FMA Supply Links

Discussion in 'Filipino Martial Arts - General' started by K Williams, Jan 1, 2003.

  1. K Williams

    K Williams Blue Belt

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    Ready Made Sticks:

    http://www.bloodsport.com/product.htm
    http://www.stickman-escrima.com/start.htm
    http://www.cboggs.com/migstix/
    http://www.bladeart.com/production/toxic_toys/toxic_toys.htm#3037
    http://www.bobsbokkens.com/
    http://www.geocities.com/Colosseum/Rink/8337/
    http://www.kriscutlery.com/Kris/philippine/Philippine.html
    http://www.eskrimador.com/
    http://www.nnaji.fsnet.co.uk/stix.htm
    https://autumnix.com/canemasters/long_sticks_staffs.html#escrima
    http://www8.ivenue.com/sofstxconcepts/index2.ivnu

    Raw Rattan:

    http://www.bambooandrattan.com/index.htm
    http://www.franksupply.com/bamboo.html

    Stickbags:

    http://www.bladerigger.com/stickbag.html
    http://www.bladerigger.com/sticksling.html
    http://www.bloodsport.com/product.htm

    Grip Strengtheners:

    http://www.rei.com/online/store/Pro...00&productId=2406&parent_category_rn=40000052
    http://www6.mailordercentral.com/ironmind/products.asp?dept=8
    http://www.wle.com//products/td12m.html

    Masks & Armor:

    http://www.eskrimador.com/spar.htm
    http://www.santelli.com/framesstore/masks.html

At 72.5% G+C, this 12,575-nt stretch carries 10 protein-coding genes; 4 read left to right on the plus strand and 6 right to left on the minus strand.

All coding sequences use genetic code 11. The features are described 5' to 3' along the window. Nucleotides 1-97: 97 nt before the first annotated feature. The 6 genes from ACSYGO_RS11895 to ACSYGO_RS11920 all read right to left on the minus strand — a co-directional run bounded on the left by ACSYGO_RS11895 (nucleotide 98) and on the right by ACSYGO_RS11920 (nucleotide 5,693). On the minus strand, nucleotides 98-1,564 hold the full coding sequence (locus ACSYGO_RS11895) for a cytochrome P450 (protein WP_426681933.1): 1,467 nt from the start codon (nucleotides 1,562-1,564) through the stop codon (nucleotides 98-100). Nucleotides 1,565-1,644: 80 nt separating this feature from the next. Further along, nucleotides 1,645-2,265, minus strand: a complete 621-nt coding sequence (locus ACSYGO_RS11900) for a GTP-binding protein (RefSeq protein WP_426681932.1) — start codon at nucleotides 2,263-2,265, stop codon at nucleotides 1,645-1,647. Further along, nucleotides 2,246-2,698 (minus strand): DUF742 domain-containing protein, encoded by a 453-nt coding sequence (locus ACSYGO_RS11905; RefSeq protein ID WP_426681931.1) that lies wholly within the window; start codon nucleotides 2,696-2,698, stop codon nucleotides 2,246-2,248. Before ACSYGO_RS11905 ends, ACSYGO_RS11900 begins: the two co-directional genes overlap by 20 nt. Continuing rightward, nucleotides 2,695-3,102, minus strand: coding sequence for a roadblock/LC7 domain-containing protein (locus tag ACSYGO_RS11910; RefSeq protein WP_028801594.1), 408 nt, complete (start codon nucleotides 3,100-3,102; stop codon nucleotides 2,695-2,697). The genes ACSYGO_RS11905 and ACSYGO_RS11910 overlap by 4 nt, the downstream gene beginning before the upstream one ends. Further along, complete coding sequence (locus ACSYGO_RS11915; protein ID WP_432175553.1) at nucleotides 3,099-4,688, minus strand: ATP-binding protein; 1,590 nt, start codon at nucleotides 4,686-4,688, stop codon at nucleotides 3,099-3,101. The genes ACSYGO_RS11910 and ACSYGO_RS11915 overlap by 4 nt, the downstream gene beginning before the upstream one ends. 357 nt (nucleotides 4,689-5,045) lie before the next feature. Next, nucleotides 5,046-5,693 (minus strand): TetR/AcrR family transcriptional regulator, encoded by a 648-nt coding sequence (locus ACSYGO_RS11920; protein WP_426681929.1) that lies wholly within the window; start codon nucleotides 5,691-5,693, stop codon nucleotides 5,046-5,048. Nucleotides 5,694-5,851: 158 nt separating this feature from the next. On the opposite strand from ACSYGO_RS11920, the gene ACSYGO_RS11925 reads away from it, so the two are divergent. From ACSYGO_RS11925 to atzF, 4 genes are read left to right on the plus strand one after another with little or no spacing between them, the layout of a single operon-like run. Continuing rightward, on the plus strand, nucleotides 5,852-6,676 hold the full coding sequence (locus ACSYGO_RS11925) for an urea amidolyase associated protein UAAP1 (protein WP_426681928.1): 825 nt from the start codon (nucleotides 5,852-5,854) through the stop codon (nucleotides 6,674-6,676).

http://www.triplette.com/sport fencing/sport_fencing_masks.htm

    Self Defense Products:

    http://www.keychaindefense.com/
    http://www.survivalsheath.com/products/access.htm
    http://www.selfdefenseproducts.com/
    http://chasclements.tripod.com/products.htm

    Knives & Related Products:

    http://www.1sks.com
    http://www.newgraham.com
    http://www.osograndeknives.com/
    http://www.szaboinc.com/index1.html
    http://www.newtlivesay.com/
    http://www.mnsi.net/~nbtnoel/products.htm
    http://www.rivercitysheaths.com/
    http://www.survivalsheath.com/noflash.htm
    http://www.skunkworksusa.com/

    Training Knives:

    http://www.trainingblades.com/index01.htm
    http://www.osograndeknives.com/Boker/boker_-_official_applegate-fairbairn_rubber_training_knives.htm
    http://www.keenedgeknives.com/

    Herbal Liniments(Dit Da Jow and Balur Oil):

    http://www.briangray.com/liniment.htm
    http://www.bulkherbshop.com/
    http://www.springwind.com/Templates/frmTemplateX.asp?SubFolderID=21&SearchYN=N
    http://www.bluepoppy.com/acb/showprod.cfm?&DID=8&CATID=7&ObjectGroup_ID=20
    http://members.aol.com/_ht_a/silatpony/html/liniments_by_vdt.html
    http://www.aikidofaq.com/making/dit_da_jao.html

    Information Websites:

    http://www.dominocs.com/fma/_coverpage.html
    http://www.martialartsresource.com/filipino/filframe.htm
    http://www.vikingsword.com/rila/krieger.html
    http://142.58.12.77:8080/FMA/
    http://www.realfighting.com/
    http://www.bladeforums.com/forums/forumdisplay.php?forumid=674
    http://www.selfdefenseforums.com/forums/forumdisplay.php?forumid=2

    Videos & Books:

    http://www.paladin-press.com
    http://www.cfw2.com/dept.asp?s=cfw&dept_id=260
    http://www.amazon.com/exec/obidos/t...f=sr_1_1/002-2617199-7945634?v=glance&s=books
     
  2. dearnis.com

    dearnis.com Master Black Belt

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    could we sticky this one?
    Chad
     
  3. Datu Tim Hartman

    Datu Tim Hartman Senior Master

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  4. arnisador

    arnisador Sr. Grandmaster